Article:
Every year, as Apple launches a new phone, it makes sense for a US customer to pay an ETF on his current phone, get it officially unlocked, and sell the phone for $400-$500 on eBay. That money would more than cover the ETF plus the $200 to buy the new phone.

The prices of these used phones would shoot up, because these phones would now be attractive in markets like India and China. A new iPhone 4 with 8GB Flash is available in India for Rs 37,000/-, which is $720. Most Indians would happily buy an officially unlocked iPhone 4 with 16GB flash for $500, if it is in decent condition.

The trouble is, this is the sort of move that could depress the sales of new phones a little bit in markets outside of the US - because more people could consider officially unlocked phones. But would likely be compensated for, by increased sales of the new phones in the US.
post #87 of 99
It ought to be illegal to lock phones in the first place. Just because I have a contract to pay company X for their lousy service for 3 years shouldn't prohibit me from using my phone with company Y. Its not like company X couldn't sue me if I didn't pay their bill.

The Digital Millennium Copyright Act has been used to block consumers from exercising their rights to use the phones that they purchase as they see fit and AT&T thinks that they are doing you a favour by letting you use the phone that you paid for on a different network? Why is this law a one way street?

Government in the United States and elsewhere have allowed big companies to block our rights at every turn. The cell providers have their lobbyists, but who is looking out for consumers?
post #88 of 99
Quote:
Originally Posted by Relic View Post

I never understood the appeal of leasing or buying on consignment or buying a phone on contract. The person always, always gets screwed in the end. If you don't have the money to buy what you want then save until you can, never take the shortcut. If I was in the states I would probably get a new Nokia 900 with LTE for $450 off contract.

Do you know of any phone service providers that charge a lower rate if you provide your own phone? I don't. You're not really getting your phone subsidized by the phone company if you're not paying extra to "lease" or "buy on contract". What you are doing if you don't is paying an extra $400 for the right to use your phone with whatever provider you choose.

This isn't about leasing or buying on consignment. Its a criminal conspiracy in restraint of trade and the U.S. government should be pursuing criminal rackateering charges against the cell phone providers and Apple and other companies that insist on locking phones.
post #89 of 99
Quote:
Originally Posted by dcr View Post

So... I walk into the ATT store and they do this for me? Or, I still have to do it the old fashioned way. If the phone is out of contract it has nothing to do with ATT. So unless they are offering the service, what has actually changed?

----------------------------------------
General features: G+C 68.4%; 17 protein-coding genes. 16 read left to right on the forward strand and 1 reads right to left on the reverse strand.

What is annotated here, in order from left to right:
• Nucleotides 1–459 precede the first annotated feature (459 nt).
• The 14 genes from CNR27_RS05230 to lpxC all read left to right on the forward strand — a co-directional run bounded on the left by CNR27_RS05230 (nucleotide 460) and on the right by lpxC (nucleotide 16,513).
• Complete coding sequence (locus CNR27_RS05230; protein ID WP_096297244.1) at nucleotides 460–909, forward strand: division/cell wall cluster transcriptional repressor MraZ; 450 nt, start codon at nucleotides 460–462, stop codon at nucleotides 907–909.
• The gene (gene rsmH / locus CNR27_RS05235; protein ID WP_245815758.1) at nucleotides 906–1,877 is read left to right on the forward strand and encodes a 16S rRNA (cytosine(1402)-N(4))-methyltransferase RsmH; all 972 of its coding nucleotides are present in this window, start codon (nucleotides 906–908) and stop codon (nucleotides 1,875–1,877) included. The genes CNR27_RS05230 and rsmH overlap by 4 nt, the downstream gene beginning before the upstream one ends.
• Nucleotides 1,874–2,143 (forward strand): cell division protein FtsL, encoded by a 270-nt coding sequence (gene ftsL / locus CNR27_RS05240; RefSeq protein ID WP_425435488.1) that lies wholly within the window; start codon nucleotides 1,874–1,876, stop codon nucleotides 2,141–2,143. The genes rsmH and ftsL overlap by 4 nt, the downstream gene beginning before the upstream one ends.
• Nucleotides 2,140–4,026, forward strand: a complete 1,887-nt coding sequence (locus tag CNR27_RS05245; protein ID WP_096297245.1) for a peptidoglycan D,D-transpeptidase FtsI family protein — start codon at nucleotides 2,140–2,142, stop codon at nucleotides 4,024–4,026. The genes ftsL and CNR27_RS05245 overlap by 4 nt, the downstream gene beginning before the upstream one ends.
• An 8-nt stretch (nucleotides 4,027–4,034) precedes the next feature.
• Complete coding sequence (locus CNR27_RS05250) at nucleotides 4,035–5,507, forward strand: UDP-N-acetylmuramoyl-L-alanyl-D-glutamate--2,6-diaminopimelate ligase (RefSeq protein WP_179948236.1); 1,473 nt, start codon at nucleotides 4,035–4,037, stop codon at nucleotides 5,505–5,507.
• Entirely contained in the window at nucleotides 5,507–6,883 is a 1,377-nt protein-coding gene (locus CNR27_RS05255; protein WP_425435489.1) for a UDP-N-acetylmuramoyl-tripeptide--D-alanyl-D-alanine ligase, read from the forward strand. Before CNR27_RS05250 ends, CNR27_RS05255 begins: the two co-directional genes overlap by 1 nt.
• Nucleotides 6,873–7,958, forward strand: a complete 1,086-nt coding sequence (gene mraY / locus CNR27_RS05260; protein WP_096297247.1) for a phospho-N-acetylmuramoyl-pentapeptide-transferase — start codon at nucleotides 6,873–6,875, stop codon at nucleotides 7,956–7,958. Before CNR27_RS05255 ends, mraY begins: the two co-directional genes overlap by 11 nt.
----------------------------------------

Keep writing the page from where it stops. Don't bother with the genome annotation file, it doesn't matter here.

The thing that has changed is the very fact that AT&T is agreeing to offer the service.

Remember, Apple maintains a record of all iPhones and their carrier-locking status. The last thing they heard about your iPhone was the fact that it was locked to AT&T. Until they hear differently, they will continue to assume that it it locked to AT&T. In order for that to change, Apple needs to be told that it has been authorized to be unlocked from AT&T. So, even though you may have terminated your business relationship with AT&T as soon as your contract expired, the fact remains that as far as Apple is concerned, the iPhone itself is still tied to AT&T, and AT&T is the only entity they'll believe to tell them otherwise.

It will not be an instant transaction. Unlike most other cell phones, the iPhone doesn't have anything like a magic code they can punch into the iPhone keypad and immediately unlock it.

Instead, the iPhone's unlocking process will follow a trail of paperwork from AT&T back to Apple's back-office, where Apple will confirm that AT&T has authorized the unlock, and then Apple will update their database of iPhone serial numbers (IMEIs) to flag the fact that your iPhone is no longer carrier locked.

Then, the next time you sync your iPhone with iTunes, it will "phone home", contacting Apple's servers over the Internet. Apple will respond that the phone is no longer locked -- and presto! Your iPhone will not be locked anymore. You'll also get a "Congratulations" dialog box confirming the fact.
post #90 of 99
Quote:
Originally Posted by lfmorrison View Post

It will not be an instant transaction. Unlike most other cell phones, the iPhone doesn't have anything like a magic code they can punch into the iPhone keypad and immediately unlock it.

Instead, the iPhone's unlocking process will follow a trail of paperwork from AT&T back to Apple's back-office, where Apple will confirm that AT&T has authorized the unlock, and then Apple will update their database of iPhone serial numbers (IMEIs) to flag the fact that your iPhone is no longer carrier locked.

Then, the next time you sync your iPhone with iTunes, it will "phone home", contacting Apple's servers over the Internet. Apple will respond that the phone is no longer locked -- and presto! Your iPhone will not be locked anymore. You'll also get a "Congratulations" dialog box confirming the fact.

My unlock was accomplished while on the phone with ATT this morning. I did a sync to one iphone while waiting for the tech rep to enter the info for the second one and when the sync was done I got the "congratulations your iphone is unlocked" message. All in less than half an hour including hold time.
post #91 of 99
Quote:
Originally Posted by Jupiter212 View Post

I have a long out of contract 3gs. I tried today to unlock the phone but was told by AT&T that since the phone was purchased at the apple store and not through them they could not provide the instructions to unlock the phone. I have filed a case with them and will wait for 5 days to hear something but was told by the AT&T rep that it is unlikely they will provide the info.

Outrageous.

Called Apple and the apple rep sent me to the AT&T web page that details their policy not to unlock iPhones.